Are your forms killing your lead generation efforts? Is poor design keeping you from collecting the data you need? The popularity of inbound marketing means forms are everywhere: in popups and slideup boxes, sidebars and footers, tabs and lightboxes. Marketers are told to gate content and collect prospect info wherever possible. But all those forms could be hindering, instead of helping, your efforts. Follow these guidelines to build forms that are enticing and user-friendly:
1. Keep them short.
Marketing automation software offers the ability to capture every detail about your prospects. Whether you’re creating an email signup or survey, it can be tempting to add another matrix here, a question about job titles or revenue streams there. The next time you’re tempted to add additional fields, here’s our advice: Don’t. Ask only for the info you really need, and use features like conditional logic to keep forms short.
2. Be selective.
If your blog provides helpful product tips and instructions, placing a form at the end of each post may be a good idea. But if that same form also pops up and flashes across the screen in a banner ad, you risk brand fatigue or, perhaps even worse, invisibility. Users have a limit to how much they can process at once, and their brains will start to block the overflow, either automatically or out of frustration.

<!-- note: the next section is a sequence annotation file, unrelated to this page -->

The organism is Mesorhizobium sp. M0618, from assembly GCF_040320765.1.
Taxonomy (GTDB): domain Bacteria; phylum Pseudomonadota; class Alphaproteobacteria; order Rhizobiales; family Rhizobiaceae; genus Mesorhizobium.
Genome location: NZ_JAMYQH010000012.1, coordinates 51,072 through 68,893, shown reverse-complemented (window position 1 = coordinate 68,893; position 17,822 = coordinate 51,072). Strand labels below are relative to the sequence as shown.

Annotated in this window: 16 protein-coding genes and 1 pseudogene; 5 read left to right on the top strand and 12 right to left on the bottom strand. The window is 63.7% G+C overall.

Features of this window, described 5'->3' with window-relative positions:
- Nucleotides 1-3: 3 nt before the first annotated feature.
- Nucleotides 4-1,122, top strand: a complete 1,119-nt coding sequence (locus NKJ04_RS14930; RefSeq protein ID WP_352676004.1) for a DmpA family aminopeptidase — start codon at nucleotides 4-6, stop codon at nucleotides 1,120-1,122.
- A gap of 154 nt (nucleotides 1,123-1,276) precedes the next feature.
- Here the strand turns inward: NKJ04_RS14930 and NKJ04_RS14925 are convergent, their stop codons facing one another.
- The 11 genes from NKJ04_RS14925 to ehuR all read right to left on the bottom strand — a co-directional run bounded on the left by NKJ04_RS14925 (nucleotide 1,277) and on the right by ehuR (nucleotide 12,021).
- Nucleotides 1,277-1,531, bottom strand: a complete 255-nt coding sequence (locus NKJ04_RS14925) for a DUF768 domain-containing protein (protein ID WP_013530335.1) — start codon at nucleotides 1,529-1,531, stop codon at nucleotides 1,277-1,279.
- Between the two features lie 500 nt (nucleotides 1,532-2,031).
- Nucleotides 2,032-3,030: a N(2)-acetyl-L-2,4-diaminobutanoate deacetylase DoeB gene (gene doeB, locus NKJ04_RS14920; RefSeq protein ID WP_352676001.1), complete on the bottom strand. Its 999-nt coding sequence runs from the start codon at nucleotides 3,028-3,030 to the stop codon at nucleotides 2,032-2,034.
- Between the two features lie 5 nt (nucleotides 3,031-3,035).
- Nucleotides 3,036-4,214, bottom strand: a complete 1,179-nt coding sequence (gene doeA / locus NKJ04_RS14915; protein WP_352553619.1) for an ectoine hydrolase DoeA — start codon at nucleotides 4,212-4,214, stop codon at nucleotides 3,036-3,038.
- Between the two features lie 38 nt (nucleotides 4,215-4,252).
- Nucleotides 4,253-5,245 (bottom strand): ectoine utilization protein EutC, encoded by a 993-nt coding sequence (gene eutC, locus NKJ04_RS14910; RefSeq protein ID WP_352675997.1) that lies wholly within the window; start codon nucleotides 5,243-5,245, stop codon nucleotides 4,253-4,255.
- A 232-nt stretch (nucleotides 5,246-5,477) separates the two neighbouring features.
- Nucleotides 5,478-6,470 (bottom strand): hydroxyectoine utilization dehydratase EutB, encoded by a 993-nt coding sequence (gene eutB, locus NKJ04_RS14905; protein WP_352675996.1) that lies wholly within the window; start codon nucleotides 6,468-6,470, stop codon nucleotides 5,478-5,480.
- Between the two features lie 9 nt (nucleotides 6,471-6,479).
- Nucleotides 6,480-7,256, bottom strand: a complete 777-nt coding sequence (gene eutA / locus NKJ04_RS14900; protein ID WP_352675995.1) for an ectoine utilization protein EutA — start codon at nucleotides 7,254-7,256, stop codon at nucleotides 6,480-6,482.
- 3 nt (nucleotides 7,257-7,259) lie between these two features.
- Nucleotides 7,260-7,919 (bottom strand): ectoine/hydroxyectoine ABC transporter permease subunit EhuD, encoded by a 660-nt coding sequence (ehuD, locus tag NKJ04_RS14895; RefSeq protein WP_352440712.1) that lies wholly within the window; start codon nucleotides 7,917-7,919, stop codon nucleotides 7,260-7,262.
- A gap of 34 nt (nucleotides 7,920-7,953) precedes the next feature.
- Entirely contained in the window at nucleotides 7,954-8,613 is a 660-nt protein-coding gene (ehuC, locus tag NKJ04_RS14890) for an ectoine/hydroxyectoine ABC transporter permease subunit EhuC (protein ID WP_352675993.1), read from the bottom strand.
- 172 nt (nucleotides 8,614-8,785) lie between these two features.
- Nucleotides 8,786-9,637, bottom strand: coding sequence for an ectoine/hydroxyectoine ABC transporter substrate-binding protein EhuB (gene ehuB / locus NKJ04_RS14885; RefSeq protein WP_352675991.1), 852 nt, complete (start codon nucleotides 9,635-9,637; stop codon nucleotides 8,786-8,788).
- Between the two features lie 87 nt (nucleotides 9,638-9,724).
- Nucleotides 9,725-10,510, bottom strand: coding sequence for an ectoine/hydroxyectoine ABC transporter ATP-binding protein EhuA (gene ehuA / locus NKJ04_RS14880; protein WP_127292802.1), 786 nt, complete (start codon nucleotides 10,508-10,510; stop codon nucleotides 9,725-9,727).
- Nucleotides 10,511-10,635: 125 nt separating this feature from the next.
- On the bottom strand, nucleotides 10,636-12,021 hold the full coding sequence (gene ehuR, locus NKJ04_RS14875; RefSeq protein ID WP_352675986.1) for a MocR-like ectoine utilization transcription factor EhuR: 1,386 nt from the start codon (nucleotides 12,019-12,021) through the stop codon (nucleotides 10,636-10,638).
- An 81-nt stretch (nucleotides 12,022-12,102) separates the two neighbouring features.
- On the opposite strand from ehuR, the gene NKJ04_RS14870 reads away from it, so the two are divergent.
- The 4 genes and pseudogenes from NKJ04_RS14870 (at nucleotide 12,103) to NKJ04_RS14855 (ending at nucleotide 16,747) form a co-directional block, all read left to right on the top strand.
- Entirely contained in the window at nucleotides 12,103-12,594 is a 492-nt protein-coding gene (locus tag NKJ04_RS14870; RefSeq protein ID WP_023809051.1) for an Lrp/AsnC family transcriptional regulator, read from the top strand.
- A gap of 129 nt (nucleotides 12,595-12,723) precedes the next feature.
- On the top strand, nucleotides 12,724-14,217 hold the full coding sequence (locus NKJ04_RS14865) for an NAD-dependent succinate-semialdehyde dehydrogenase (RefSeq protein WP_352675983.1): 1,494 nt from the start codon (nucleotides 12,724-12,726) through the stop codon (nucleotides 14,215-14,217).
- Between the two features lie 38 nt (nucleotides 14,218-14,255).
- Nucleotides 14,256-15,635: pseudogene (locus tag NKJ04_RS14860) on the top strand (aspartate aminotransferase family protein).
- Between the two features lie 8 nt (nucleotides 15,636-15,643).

3. Maximize colors.
Believe it or not, color can have a big impact on how users respond to your forms. In addition to using your brand’s palette for consistency, test different colors in your form’s theme, call-to-action button, and other features. See how your changes impact conversions. You may find that one seemingly simple color swap dramatically improves the user experience.
4. Use the right language.
Take a good, hard look at your submit buttons. Do they say “sign up now” or “register”? If so, you’re missing a golden opportunity to increase conversions. Recent testing at Unbounce showed changing just one word to “get” can mean a double-digit conversion lift. Similarly, Formstack’s benchmark research revealed that making your buttons more descriptive can have dramatic effect. Changing “submit form” to “submit registration,” for example, has been shown to improve conversions by up to 250%.
Does your company serve multiple audiences or industries? If so, you’ll need to customize the look, feel, and content of your forms for each one. You can do this by matching your forms to landing pages or by segmenting your list into groups. This strategy allows you to personalize your surveys and registration forms for each one.
Which of these best practices will you focus on first? What would you add to the list?
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